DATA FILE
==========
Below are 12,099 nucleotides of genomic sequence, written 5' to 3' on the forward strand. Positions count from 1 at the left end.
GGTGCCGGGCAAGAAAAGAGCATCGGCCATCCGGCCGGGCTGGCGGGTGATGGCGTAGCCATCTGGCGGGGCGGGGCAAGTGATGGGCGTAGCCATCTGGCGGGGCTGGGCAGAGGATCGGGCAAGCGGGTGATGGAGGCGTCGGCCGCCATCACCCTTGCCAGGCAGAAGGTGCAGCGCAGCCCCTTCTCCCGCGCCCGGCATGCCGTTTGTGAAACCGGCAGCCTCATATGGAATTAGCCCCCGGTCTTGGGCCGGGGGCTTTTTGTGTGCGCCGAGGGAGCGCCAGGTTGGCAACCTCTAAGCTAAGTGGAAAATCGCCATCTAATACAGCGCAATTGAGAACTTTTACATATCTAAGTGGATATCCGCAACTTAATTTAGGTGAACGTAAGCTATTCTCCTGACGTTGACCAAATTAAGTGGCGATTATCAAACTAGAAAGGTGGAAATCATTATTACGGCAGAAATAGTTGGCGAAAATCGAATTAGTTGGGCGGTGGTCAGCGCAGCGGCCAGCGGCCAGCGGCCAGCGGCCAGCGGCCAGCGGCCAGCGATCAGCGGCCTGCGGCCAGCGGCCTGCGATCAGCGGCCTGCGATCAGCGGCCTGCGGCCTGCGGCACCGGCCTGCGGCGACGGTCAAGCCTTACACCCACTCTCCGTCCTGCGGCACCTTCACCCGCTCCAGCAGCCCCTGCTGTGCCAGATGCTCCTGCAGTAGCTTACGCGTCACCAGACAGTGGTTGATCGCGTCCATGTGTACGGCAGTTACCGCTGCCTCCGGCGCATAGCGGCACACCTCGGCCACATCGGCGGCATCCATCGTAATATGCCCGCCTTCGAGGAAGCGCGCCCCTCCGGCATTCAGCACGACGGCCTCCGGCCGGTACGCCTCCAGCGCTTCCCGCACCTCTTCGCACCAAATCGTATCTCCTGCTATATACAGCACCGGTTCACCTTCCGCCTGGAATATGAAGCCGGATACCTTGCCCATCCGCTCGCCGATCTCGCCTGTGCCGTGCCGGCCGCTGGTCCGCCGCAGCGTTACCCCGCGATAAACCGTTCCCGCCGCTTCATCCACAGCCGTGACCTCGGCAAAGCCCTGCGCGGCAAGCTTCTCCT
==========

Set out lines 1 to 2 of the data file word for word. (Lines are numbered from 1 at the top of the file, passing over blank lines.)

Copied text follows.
Below are 12,099 nucleotides of genomic sequence, written 5' to 3' on the forward strand. Positions count from 1 at the left end.
GGTGCCGGGCAAGAAAAGAGCATCGGCCATCCGGCCGGGCTGGCGGGTGATGGCGTAGCCATCTGGCGGGGCGGGGCAAGTGATGGGCGTAGCCATCTGGCGGGGCTGGGCAGAGGATCGGGCAAGCGGGTGATGGAGGCGTCGGCCGCCATCACCCTTGCCAGGCAGAAGGTGCAGCGCAGCCCCTTCTCCCGCGCCCGGCATGCCGTTTGTGAAACCGGCAGCCTCATATGGAATTAGCCCCCGGTCTTGGGCCGGGGGCTTTTTGTGTGCGCCGAGGGAGCGCCAGGTTGGCAACCTCTAAGCTAAGTGGAAAATCGCCATCTAATACAGCGCAATTGAGAACTTTTACATATCTAAGTGGATATCCGCAACTTAATTTAGGTGAACGTAAGCTATTCTCCTGACGTTGACCAAATTAAGTGGCGATTATCAAACTAGAAAGGTGGAAATCATTATTACGGCAGAAATAGTTGGCGAAAATCGAATTAGTTGGGCGGTGGTCAGCGCAGCGGCCAGCGGCCAGCGGCCAGCGGCCAGCGGCCAGCGGCCAGCGATCAGCGGCCTGCGGCCAGCGGCCTGCGATCAGCGGCCTGCGATCAGCGGCCTGCGGCCTGCGGCACCGGCCTGCGGCGACGGTCAAGCCTTACACCCACTCTCCGTCCTGCGGCACCTTCACCCGCTCCAGCAGCCCCTGCTGTGCCAGATGCTCCTGCAGTAGCTTACGCGTCACCAGACAGTGGTTGATCGCGTCCATGTGTACGGCAGTTACCGCTGCCTCCGGCGCATAGCGGCACACCTCGGCCACATCGGCGGCATCCATCGTAATATGCCCGCCTTCGAGGAAGCGCGCCCCTCCGGCATTCAGCACGACGGCCTCCGGCCGGTACGCCTCCAGCGCTTCCCGCACCTCTTCGCACCAAATCGTATCTCCTGCTATATACAGCACCGGTTCACCTTCCGCCTGGAATATGAAGCCGGATACCTTGCCCATCCGCTCGCCGATCTCGCCTGTGCCGTGCCGGCCGCTGGTCCGCCGCAGCGTTACCCCGCGATAAACCGTTCCCGCCGCTTCATCCACAGCCGTGACCTCGGCAAAGCCCTGCGCGGCAAGCTTCTCCT